To do something with in an impromptu manner, improvising, with little preparation.
Authors have long used 'wing' as a verb and referred to birds that 'winged their way' and later, metaphorically, to time, love etc 'winging its way' to a recipient. That's not the 'winging it' we are concerned with here though, which has nothing to do with wings with feathers. This expression might also be thought to be derived from 'on a wing and a prayer', which alludes to aircraft that return to base more in hope than expectation. That's not the origin either and, if anything, the derivation is the other way about. 'Winging it' is a theatrical expression which refers to impromptu performances that given by actors who had hurriedly learned their lines while waiting in the wings and then received prompts from there.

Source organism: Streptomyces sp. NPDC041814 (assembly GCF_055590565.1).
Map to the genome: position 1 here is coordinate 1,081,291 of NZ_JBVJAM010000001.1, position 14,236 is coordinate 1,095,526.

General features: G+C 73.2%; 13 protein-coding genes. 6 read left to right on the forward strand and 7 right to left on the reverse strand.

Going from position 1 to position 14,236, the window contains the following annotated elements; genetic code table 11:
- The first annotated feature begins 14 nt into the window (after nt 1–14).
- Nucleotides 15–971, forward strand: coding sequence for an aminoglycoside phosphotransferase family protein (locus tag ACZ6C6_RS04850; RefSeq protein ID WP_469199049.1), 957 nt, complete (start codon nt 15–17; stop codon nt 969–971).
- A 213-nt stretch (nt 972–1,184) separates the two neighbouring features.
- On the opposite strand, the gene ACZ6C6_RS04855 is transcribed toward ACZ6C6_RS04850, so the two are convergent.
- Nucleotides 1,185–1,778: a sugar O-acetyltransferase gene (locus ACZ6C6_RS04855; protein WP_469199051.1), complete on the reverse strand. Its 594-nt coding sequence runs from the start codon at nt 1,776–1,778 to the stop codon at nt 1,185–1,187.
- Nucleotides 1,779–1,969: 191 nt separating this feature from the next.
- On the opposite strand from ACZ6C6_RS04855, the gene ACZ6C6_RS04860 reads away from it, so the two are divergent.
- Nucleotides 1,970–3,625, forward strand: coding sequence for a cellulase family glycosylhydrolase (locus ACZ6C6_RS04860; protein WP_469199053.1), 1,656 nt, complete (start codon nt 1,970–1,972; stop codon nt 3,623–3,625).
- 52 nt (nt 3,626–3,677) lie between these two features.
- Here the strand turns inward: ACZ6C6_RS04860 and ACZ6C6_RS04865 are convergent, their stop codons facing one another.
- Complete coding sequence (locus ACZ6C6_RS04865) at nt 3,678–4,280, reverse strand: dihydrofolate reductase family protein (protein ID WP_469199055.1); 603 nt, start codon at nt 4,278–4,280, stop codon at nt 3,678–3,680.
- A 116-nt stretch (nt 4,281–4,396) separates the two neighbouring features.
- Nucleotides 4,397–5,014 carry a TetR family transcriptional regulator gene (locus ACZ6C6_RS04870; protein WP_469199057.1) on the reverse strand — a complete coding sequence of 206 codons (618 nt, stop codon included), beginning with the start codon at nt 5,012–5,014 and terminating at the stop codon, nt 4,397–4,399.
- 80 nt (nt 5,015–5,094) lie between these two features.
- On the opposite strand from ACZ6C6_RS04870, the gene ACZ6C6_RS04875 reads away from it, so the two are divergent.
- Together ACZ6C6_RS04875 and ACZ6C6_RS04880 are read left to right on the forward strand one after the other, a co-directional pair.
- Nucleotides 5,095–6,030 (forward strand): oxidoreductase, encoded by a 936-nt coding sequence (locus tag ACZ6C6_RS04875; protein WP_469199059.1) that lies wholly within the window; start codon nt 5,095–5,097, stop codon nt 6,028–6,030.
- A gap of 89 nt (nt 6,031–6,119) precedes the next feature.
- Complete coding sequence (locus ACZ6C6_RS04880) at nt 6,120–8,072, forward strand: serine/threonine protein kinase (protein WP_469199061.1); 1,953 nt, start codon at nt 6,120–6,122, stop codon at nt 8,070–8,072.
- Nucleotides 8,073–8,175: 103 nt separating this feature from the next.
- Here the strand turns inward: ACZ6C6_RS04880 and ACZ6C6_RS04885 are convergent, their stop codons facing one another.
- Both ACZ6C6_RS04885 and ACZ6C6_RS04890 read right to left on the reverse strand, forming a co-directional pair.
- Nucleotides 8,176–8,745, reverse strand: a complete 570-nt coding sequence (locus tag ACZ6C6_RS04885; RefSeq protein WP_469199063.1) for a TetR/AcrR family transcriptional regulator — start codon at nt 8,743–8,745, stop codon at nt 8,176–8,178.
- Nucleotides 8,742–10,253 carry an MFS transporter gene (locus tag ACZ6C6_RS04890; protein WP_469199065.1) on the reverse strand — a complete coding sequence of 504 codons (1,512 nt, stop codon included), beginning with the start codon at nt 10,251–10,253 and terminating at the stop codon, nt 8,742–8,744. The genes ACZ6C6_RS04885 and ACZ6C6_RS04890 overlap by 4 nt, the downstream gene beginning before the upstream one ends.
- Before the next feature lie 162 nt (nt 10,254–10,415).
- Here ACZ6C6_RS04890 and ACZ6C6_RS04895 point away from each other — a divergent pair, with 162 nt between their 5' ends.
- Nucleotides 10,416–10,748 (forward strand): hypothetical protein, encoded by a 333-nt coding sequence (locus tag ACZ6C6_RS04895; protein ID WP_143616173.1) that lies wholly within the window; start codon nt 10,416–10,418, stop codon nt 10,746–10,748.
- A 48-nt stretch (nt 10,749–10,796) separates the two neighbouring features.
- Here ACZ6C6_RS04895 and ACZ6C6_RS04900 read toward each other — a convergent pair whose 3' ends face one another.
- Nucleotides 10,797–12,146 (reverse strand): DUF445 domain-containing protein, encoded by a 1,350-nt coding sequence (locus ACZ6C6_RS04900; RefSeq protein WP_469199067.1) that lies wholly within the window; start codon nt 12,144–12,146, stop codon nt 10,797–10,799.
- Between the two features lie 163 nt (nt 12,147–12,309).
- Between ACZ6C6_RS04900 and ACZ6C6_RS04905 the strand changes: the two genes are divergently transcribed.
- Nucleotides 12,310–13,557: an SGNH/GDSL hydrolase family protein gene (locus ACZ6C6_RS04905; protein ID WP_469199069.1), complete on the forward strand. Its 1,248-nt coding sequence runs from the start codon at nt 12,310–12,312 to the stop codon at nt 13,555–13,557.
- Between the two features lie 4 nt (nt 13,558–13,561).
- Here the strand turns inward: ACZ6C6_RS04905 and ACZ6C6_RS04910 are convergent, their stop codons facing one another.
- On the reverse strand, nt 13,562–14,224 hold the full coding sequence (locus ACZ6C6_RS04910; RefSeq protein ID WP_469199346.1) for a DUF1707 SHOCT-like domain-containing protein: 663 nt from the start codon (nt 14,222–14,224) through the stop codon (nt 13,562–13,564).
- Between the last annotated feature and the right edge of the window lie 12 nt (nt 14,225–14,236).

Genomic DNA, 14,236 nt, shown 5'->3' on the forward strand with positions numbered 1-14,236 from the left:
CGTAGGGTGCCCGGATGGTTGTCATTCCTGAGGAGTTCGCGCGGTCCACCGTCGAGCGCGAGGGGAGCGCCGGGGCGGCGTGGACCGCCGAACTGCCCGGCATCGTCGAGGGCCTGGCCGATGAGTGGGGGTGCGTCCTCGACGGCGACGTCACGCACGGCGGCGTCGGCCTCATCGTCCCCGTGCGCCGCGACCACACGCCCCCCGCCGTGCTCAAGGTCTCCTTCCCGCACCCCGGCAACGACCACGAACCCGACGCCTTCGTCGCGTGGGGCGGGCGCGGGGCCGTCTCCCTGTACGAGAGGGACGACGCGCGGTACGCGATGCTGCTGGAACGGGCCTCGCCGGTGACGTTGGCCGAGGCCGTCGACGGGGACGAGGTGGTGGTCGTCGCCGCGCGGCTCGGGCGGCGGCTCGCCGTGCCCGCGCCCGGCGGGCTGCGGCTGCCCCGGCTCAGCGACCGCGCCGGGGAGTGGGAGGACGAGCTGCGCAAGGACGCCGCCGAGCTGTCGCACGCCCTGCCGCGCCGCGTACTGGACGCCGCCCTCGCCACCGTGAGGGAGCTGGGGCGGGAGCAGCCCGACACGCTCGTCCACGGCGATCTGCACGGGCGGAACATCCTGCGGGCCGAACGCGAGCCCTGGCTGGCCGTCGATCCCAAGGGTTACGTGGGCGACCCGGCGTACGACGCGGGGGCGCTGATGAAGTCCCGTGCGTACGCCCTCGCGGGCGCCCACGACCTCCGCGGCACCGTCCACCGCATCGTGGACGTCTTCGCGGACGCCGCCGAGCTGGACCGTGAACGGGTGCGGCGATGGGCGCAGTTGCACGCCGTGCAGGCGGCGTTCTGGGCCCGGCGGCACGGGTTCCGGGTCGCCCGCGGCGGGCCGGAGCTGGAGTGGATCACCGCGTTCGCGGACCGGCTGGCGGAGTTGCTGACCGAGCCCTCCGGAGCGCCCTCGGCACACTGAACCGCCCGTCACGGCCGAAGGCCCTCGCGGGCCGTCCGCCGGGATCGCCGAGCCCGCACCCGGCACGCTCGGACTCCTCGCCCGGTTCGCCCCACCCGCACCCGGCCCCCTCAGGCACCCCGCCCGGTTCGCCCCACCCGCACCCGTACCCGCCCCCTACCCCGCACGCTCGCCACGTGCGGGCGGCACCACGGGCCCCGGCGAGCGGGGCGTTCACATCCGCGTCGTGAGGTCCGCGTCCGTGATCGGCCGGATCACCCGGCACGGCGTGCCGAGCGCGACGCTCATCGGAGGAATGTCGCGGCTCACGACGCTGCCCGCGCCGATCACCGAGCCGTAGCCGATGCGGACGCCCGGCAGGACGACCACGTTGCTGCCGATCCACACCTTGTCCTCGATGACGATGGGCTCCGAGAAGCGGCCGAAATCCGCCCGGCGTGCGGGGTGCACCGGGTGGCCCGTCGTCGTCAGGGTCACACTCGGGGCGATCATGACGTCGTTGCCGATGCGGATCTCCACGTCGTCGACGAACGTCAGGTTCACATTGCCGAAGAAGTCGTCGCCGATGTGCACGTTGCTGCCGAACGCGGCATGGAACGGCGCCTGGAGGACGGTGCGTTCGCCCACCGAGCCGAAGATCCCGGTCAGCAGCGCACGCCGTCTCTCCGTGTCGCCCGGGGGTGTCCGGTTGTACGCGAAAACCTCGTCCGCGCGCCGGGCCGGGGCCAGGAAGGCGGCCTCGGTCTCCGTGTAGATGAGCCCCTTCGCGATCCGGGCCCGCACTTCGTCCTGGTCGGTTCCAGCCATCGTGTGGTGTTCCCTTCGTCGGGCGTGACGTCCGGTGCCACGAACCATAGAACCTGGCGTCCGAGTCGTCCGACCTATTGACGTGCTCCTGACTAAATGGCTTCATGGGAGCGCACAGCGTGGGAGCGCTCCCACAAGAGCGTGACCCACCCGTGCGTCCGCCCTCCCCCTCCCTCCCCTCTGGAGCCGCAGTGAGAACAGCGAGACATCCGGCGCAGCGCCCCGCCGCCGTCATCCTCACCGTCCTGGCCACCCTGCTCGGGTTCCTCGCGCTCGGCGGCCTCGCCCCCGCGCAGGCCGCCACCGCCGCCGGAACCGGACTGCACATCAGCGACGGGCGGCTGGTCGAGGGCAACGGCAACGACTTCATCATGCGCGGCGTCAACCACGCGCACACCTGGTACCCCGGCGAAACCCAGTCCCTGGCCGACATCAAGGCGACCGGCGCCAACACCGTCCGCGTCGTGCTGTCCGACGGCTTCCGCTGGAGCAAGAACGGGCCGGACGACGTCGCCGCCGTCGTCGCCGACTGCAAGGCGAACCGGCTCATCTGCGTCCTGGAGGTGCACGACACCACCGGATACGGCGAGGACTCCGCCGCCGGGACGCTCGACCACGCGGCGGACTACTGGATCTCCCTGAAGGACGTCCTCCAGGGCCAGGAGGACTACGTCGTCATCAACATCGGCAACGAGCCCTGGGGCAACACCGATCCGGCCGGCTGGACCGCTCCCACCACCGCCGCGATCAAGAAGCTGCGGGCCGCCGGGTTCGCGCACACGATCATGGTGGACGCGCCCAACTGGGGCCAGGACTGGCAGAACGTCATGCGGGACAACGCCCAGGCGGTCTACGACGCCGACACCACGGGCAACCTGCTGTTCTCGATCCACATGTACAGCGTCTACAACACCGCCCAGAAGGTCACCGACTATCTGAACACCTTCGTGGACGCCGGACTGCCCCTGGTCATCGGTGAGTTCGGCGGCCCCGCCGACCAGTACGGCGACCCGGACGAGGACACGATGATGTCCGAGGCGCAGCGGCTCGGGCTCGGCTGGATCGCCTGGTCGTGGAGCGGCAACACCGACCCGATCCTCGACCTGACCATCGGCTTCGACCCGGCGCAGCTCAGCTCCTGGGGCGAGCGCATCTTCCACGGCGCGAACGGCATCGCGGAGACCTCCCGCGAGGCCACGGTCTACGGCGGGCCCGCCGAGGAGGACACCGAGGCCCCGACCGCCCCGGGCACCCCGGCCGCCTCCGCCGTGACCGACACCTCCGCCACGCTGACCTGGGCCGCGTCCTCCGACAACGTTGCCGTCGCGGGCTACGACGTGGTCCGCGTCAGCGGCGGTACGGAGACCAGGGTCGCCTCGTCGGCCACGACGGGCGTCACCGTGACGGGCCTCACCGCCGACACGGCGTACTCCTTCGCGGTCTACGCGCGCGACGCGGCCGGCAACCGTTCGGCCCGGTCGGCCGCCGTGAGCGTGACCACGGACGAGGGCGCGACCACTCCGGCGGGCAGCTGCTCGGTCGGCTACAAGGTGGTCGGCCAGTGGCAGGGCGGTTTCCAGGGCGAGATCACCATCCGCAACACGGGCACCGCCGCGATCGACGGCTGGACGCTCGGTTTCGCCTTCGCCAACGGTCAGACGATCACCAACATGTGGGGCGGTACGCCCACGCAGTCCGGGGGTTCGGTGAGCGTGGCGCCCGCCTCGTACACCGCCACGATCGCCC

This phrase dates from the late 19th century and the verb 'to wing' was defined in an 1885 edition of Stage magazine:
"'To wing'... indicates the capacity to play a rôle without knowing the text, and the word itself came into use from the fact that the artiste frequently received the assistance of a special prompter, who... stood... screened by a piece of the scenery or a wing."
The phrase 'winging it' is used in print explicitly in 1933, although it must have been well-established before then, in a book that could hardly be better equipped to explain the meaning, Philip Godfrey's Back-stage: a survey of the contemporary English theatre from behind the scenes:
"He must give a performance by 'winging it' - that is, by refreshing his memory for each scene in the wings before he goes on to play it."